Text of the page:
KARANGAHAKE the years of the gold 1875 -1935

William Francis McWilliams, better known as Daldy, was born at Papakura in 1861. He was one of a large family who were among the first settlers at Mackaytown. They opened a store in an old hotel near the building used as the first school, and besides Daldy, there were: Harry, John, Jim, Ted, Bob, Charlie and a sister, Matty. Harry was a wanderer, about 6’3" in height and a great prospector around Karangahake and Waitekauri about 1875, and afterwards in Queensland, though later, he returned to the Coromandel area.

"Daldy" McWilliams

KARANGAHAKE the years of the gold 1875 -1935: The Daldy McWilliams Adventure
"Daldy" McWilliams

In 1879, when Daldy was 18, he had an exciting experience. The Government had purchased the Pukehane native block of land at Rotokohu, between Paeroa and Te Aroha. This was to be surveyed and subdivided by Messrs Bayldon and Crump, and men were wanted for line cutting and general survey work. Here was an opportunity for the youthful Daldy to earn some money and have some fun with the wild pigs. He approached his friend, Himiona, a Maori, and suggested his joining the party. "No fear," said Himiona, "the Ngatihako will shoot you."

Some months previously the Ngatihako tribe had stopped snagging operations in the Waihou River, seizing the boats and gear of the Thames County, and they claimed ownership of the Block, threatening to kill anyone who molested it. However, Daldy decided to join the survey party, and a half—caste named Tom Powdrell joined as his mate.

To quote Daldy’s own words:

"One night we were under canvas and just as we were about to retire, voices could be heard on the ridge above our camp. As I understood Maori a little, Bayldon asked me to get as close as possible and ascertain the object of the visit. However, by the time I got to the vicinity, the party had left. Next day we went on with our work of line cutting and at sunset we again heard the voices of the Maoris. Once more I worked my way silently through the fern, until I had almost reached the ridge, and again the Maoris had disappeared. We came to the conclusion that they were a party of pig hunters returning. I noticed, however, that Bayldon examined his revolver and placed it carefully within reach when retiring for the night."

The next morning, because his clothes had got wet the previous evening, Daldy put on clean, white canvas trousers and a clean shirt. This attire proved to be his undoing. At about 1 p.m. he was engaged cutting down a tawa tree when he heard a growl from his dog. Glancing around he saw a number of gun barrels pointed at him. He was holding the axe close to his head, when a bullet whistled by, cutting the tips of his finger and thumb, and splitting the axe handle to shivers. At the same time, others let fly, and pieces of cut up lead peppered him from throat to shin. As he jumped to get shelter behind the tree, another Maori fired, and the bullet struck him behind the hip. The impact threw him on his face and he lay there, shamming death.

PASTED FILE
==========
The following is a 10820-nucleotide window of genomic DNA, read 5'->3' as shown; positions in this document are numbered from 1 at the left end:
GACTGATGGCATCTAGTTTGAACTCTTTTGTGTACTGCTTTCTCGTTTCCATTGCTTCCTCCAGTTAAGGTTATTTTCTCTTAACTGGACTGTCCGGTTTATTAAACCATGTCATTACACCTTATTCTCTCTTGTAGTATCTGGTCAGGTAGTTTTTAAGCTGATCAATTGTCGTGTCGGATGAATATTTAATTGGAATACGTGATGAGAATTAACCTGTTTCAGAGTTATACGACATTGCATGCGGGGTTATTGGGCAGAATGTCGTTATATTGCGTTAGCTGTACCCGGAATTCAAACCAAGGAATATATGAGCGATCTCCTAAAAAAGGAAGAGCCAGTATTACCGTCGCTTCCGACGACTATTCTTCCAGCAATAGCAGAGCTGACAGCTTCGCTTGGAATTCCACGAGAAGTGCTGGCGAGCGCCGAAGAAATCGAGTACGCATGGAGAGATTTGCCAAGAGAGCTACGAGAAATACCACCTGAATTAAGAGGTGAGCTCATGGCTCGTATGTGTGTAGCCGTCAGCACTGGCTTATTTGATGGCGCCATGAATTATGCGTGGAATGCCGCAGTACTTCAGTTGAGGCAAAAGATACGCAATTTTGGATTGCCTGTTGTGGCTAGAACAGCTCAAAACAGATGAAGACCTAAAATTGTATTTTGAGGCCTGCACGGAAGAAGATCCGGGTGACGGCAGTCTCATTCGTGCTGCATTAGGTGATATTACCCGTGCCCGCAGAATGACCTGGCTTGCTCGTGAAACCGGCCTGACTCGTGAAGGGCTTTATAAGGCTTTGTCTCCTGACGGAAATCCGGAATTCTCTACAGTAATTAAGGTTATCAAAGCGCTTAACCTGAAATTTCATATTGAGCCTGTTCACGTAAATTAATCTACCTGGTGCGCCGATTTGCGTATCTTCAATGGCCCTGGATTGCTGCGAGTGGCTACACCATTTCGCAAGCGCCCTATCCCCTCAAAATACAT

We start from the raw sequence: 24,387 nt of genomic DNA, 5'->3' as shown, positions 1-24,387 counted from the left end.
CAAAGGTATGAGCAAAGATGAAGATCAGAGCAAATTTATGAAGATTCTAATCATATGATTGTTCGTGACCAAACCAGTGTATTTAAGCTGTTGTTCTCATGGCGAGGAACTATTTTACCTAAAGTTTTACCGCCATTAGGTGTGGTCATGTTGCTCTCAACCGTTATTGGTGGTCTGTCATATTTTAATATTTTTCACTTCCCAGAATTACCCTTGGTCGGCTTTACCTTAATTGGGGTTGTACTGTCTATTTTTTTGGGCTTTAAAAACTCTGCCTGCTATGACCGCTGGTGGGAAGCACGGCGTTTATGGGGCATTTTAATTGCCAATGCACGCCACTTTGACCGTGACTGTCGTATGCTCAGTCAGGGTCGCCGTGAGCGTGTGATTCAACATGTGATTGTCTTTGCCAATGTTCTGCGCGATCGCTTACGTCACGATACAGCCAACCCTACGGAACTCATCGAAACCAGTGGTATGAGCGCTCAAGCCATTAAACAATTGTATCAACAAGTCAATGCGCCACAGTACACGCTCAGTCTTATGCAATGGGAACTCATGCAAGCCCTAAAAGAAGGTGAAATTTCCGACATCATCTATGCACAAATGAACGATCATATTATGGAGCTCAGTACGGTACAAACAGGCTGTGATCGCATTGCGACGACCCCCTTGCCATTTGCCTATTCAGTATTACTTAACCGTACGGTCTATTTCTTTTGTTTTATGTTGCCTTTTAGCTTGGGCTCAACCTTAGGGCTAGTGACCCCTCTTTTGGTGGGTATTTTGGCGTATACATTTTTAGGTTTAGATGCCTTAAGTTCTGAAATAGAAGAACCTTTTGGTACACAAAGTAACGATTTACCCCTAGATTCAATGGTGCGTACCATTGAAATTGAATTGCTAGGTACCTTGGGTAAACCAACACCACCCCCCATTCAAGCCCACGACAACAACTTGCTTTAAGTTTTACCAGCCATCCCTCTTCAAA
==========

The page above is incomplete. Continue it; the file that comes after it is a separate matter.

Around him gathered the Ngatihako shooting party, about nine of them. One seized Daldy by his thick mane of black hair, and threw him on his back. "What a pity to kill the young fellow. He’s not the Rangitira of the party." The white trousers and shirt that Daldy had donned had caused the Maoris to think he must be the boss.

The firing commenced again. Ah! thought Daldy, they are getting Bayldon and the others. But Bayldon and party were not there. On the first sounds of firing they had made a hasty retreat. Ton Powdrell, Daldy’s mate, was not so lucky. In his endeavours to escape he became entangled in some creeping mange mange, and the Maoris made a detour in order to get a better shot. However, he managed to break free and hid for some time. When he realised that Daldy had been shot, he ran for help and kept going until he reached Mackaytown, across the river. He was in such a state of exhaustion, he could hardly speak when he met Mr Dodd, who realised that there was trouble, and informed Daldy’s family. They set out to investigate. John McWilliams, Clem Cornes and Kate Thompson comprised the relief party, and they were later assisted by Carol Nash who was then Proprietor of the Mackaytown Hotel.

Meanwhile Daldy was endeavouring to reach a hiding place, fearing the return of the Ngatihako. The bullet that had knocked him down had come through the lower part of his body in front, exposing his entrails, so he stripped off his shirt to wrap around his wound. Finding that he could not walk, he dragged himself along the ground until he came to a small creek at the bottom of the hill near Quinn’s farm. He felt very thirsty but was afraid to put his mouth down to drink, lest he should not have strength to lift his head again. The sandflies commenced to attack him in thousands but he was too weak to brush them off. All sounds of human beings had gone. There he lay through the afternoon until the sun sank, but as darkness came the full moon rose. Then came the noiseless flight of the morepork. Watching it, he fancied he could hear faint sounds as of human voices. They came nearer — he tried to call out, but no sound came from his lips. Would they find him?